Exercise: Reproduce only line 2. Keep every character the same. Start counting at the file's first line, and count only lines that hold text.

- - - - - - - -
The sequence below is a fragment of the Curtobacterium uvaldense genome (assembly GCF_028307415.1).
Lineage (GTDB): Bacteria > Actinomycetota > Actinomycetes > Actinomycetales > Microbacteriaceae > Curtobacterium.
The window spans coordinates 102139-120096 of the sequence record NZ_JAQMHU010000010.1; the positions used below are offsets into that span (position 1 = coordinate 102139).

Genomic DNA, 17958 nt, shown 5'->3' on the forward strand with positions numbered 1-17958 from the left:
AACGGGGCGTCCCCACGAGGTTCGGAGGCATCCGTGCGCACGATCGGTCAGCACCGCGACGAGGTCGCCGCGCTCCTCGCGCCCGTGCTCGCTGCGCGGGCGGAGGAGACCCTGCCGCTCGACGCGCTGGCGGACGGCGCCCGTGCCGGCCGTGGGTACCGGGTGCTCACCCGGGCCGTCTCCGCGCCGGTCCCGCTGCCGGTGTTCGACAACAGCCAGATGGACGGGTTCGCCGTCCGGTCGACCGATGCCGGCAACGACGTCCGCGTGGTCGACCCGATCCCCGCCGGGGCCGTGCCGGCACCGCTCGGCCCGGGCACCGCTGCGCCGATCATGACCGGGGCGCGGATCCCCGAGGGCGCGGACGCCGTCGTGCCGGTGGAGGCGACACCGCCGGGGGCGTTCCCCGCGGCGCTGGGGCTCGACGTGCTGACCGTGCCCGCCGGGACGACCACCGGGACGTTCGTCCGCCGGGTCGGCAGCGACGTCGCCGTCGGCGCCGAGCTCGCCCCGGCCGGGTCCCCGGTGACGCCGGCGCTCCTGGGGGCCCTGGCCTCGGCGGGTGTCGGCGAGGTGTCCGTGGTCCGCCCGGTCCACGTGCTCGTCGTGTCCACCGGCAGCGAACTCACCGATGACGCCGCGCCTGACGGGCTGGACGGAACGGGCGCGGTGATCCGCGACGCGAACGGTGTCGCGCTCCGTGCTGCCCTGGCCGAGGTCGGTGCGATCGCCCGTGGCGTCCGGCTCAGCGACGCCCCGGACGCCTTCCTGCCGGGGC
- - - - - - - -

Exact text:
Lineage (GTDB): Bacteria > Actinomycetota > Actinomycetes > Actinomycetales > Microbacteriaceae > Curtobacterium.